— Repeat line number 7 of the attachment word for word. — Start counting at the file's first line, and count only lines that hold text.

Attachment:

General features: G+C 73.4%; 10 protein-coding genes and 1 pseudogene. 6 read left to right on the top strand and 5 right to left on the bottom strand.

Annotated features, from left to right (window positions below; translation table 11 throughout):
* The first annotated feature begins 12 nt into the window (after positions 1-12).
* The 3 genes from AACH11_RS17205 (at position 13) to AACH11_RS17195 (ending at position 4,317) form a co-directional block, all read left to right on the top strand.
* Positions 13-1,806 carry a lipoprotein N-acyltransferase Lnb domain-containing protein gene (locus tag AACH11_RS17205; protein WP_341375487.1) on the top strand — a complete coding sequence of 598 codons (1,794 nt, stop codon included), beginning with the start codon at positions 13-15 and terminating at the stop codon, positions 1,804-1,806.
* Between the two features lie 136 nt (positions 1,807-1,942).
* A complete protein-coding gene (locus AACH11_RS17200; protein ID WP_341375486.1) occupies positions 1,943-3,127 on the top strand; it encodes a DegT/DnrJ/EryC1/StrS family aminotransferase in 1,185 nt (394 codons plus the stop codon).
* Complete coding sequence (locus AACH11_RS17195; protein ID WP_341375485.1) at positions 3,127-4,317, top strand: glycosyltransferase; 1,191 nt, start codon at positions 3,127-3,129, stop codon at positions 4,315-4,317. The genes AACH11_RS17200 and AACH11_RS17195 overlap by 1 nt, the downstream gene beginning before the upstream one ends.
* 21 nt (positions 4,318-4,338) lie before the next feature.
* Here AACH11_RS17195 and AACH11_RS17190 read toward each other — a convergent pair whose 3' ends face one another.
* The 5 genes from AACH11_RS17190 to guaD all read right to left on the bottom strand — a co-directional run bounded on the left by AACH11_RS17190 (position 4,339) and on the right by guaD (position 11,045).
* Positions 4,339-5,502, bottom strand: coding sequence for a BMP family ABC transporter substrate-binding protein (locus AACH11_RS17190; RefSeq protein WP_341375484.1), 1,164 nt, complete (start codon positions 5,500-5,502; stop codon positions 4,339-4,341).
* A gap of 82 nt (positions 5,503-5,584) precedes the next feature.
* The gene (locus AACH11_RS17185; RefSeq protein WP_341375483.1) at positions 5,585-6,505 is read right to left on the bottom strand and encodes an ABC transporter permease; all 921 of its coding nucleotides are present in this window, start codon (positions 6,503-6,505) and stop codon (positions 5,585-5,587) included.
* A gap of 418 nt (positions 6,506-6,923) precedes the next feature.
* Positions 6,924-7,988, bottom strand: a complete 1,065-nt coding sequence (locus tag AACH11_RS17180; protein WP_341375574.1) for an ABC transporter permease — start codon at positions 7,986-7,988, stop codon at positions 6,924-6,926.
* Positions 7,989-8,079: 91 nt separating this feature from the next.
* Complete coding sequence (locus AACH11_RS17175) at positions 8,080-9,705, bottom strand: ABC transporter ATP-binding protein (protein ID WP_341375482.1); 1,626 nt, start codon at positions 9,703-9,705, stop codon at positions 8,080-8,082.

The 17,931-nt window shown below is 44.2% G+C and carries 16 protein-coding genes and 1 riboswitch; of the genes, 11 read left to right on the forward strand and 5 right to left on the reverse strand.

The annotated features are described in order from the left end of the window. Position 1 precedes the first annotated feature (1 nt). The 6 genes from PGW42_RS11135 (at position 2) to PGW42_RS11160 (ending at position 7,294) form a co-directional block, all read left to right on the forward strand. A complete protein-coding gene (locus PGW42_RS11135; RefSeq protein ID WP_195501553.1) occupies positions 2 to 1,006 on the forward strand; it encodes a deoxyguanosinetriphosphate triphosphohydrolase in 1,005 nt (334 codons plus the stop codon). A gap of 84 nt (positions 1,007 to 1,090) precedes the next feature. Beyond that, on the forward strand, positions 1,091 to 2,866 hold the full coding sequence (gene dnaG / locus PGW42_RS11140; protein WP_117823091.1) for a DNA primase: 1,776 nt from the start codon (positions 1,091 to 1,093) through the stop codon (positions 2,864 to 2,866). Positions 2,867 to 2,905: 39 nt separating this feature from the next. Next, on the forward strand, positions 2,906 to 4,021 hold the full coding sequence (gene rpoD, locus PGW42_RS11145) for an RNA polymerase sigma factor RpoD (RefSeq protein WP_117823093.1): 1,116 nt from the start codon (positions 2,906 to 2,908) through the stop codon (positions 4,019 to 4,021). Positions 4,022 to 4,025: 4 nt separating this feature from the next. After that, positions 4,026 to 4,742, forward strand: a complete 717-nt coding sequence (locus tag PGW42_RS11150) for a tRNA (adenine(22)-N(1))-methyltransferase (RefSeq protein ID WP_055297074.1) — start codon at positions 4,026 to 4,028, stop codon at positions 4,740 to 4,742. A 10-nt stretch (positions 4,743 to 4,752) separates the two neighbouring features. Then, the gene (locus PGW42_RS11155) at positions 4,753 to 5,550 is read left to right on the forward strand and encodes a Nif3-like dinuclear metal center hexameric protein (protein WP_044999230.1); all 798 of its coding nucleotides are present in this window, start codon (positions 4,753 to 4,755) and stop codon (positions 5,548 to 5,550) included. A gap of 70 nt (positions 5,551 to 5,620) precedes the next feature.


* A complete protein-coding gene (locus AACH11_RS17200; protein ID WP_341375486.1) occupies positions 1,943-3,127 on the top strand; it encodes a DegT/DnrJ/EryC1/StrS family aminotransferase in 1,185 nt (394 codons plus the stop codon).